Monday, August 4, 2008

Sweet Home Mississippi

Deciding to dedicate this blog to Southern culture was a no-brainer. Growing up in rural Mississippi, I counted down the days until I could leave the South. I just had to leave this bucolic place behind. I had dreams to rush off to the likes of New York City, make a name for myself, and live life to the fullest.

Being young and na├»ve, I bought into the stereotypes given to Southerners, particularly Mississippians. After all, aren’t all of us illiterate, racist, and unforgivably behind the times?
As fate would have it, I was accepted and offered a generous scholarship to Mississippi College, a mere thirty minutes from home. I was excited, but still a small part of me was insanely jealous of my friends who were off to new and exciting places. While in college, I met my husband and we later settled, yep, you guessed it, right here in Mississippi.

After the birth of our first child, my view of Mississippi began to change. I began to investigate what I wanted my daughter to gain from her childhood - and from her mother. I quickly realized everything I considered positive about my life went back to one common thread – my Southern upbringing. Instead of seeing the negative, my eyes began to open to all the unique characteristics of home that helped make me who I am. I hoped to instill in my daughter the same values my parents found to be so vital to my well-being.
There were so many memories that only Mississippi could offer that I couldn’t bear my daughter to miss out on. Summers spent with purple fingers from shelling peas, the smell of Neshoba County red dirt, jumping from a makeshift rope swing into my grandfather’s muddy pond, my uncle’s homemade ice cream, and Decembers filled with Christmas cantatas at every local church.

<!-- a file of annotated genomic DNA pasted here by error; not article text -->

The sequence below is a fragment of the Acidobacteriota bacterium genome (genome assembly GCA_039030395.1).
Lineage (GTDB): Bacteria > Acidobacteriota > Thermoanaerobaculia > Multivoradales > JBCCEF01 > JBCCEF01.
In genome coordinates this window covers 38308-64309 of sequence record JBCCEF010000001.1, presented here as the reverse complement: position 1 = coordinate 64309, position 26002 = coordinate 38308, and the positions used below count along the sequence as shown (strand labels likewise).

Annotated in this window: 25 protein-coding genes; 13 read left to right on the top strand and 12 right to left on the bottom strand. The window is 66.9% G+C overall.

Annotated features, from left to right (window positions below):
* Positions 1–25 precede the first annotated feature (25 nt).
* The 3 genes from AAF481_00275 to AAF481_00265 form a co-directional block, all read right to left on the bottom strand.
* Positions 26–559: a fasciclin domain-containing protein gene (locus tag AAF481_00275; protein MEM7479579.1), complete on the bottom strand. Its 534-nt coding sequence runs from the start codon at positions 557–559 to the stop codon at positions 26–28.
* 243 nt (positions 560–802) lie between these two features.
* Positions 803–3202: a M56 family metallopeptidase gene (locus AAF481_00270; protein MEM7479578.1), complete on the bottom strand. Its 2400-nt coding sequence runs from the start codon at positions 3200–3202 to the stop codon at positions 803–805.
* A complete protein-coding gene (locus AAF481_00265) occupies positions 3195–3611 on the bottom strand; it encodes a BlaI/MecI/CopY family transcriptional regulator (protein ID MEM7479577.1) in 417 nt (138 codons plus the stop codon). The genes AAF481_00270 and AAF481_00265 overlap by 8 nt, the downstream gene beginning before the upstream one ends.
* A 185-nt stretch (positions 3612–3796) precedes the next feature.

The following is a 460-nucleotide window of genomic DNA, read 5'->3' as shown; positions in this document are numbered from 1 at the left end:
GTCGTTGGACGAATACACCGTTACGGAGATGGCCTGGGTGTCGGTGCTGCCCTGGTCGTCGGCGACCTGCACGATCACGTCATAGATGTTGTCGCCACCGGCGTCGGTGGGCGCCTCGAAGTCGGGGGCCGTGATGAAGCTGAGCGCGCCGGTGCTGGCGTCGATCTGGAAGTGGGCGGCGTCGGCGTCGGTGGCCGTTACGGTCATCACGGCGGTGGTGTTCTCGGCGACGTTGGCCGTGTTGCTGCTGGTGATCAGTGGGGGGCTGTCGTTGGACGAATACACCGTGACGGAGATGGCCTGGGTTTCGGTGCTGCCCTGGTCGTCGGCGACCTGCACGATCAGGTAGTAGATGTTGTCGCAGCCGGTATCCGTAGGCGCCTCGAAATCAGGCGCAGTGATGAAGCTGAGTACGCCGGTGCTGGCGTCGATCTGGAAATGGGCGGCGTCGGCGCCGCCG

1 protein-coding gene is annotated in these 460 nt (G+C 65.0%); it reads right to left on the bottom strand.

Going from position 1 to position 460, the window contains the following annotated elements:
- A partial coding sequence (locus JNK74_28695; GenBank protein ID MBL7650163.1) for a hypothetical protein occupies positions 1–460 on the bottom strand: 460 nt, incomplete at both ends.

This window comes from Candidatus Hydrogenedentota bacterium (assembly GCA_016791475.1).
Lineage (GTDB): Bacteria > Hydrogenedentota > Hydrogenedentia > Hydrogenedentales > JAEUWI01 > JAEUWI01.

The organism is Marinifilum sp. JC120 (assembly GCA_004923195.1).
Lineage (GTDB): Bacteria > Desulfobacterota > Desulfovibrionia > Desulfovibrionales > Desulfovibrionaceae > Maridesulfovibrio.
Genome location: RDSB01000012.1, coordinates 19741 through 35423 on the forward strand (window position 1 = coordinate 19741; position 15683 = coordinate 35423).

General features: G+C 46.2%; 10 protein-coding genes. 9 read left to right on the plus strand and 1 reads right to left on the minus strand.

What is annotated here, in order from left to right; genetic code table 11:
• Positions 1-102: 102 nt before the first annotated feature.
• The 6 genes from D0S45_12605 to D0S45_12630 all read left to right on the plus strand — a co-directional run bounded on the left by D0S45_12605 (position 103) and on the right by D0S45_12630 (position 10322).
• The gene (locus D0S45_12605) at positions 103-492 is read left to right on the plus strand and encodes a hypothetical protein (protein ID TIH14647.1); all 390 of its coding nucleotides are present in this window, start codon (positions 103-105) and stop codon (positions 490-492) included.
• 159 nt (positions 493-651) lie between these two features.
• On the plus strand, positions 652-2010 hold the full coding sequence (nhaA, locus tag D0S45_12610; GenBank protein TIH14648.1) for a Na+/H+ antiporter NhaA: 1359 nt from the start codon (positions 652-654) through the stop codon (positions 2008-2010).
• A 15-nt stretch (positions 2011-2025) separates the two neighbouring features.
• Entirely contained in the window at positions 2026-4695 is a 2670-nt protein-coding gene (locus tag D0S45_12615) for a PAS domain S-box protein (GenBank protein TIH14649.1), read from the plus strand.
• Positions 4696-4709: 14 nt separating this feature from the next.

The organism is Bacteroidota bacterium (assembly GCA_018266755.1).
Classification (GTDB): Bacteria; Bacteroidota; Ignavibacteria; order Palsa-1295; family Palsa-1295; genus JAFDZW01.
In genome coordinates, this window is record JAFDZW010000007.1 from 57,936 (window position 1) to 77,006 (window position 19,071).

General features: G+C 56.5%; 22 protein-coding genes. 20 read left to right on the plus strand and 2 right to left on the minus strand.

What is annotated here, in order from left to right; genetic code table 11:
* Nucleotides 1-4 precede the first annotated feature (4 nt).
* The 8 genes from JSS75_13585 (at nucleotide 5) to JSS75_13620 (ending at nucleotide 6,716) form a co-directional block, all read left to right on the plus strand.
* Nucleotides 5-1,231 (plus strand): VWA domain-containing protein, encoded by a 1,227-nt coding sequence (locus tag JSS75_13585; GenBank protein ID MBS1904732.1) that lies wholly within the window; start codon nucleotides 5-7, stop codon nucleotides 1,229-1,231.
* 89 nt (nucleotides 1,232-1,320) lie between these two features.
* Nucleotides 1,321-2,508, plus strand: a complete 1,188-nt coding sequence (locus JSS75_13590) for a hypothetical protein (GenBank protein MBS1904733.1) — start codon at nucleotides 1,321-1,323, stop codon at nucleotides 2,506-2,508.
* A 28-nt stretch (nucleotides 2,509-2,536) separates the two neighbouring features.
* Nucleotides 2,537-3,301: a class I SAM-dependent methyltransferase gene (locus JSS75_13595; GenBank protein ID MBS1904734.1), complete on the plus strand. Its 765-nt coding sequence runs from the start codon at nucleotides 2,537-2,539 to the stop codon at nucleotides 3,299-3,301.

Recently I had the opportunity to watch as my daughter took her first swim in that very same muddy pond that I spent numerous summers splashing around in. She loves a bowlful of purple-hulled peas and her favorite treat is that unbeatable homemade ice cream. Her rapidly developing vocabulary is splattered with “y’alls” and “fixing tos”. She’s pretty much Southern to the core and I couldn’t be happier about it.
My brother, who now lives in Kansas, comes home to visit with a look of relief on his face at the first signs of a true Southern accent. My friends who ventured off to new and exciting places have, for the most part, returned home. There’s a reason people come back. There’s warmth here, and it’s not just the 100 degree heat. This is where I grew up, where I’m raising my children, and where I hope to retire someday. My younger self would surely be taken aback. She’d be surprised to learn that I am, in fact, living life to the fullest – right here in Mississippi.
I have heard that sometimes you have to leave Mississippi in order to truly appreciate it, but that doesn’t ring true for me. They say the grass is always greener on the other side, but my grass is pretty green here in Mississippi – so I think I’ll stay.


Josh said...

even though i don't like mississippi, it was an entertaining read...

Anonymous said...

As you know we live in Knoxville, Tn. now and really like it but, it is not our home. Mississippi will always be our home. We took our kids to the neshoba county fair this summer and they had a ball. It almost made me sad instead of happy because they don't get to do more Mississippi type things.

Debbie Holland said...

Gosh're not supposed to write things that make me cry. Great writing. I love you!

Amanda Wells said...

Ha! Tell Monica to read it! Maybe she'll stay!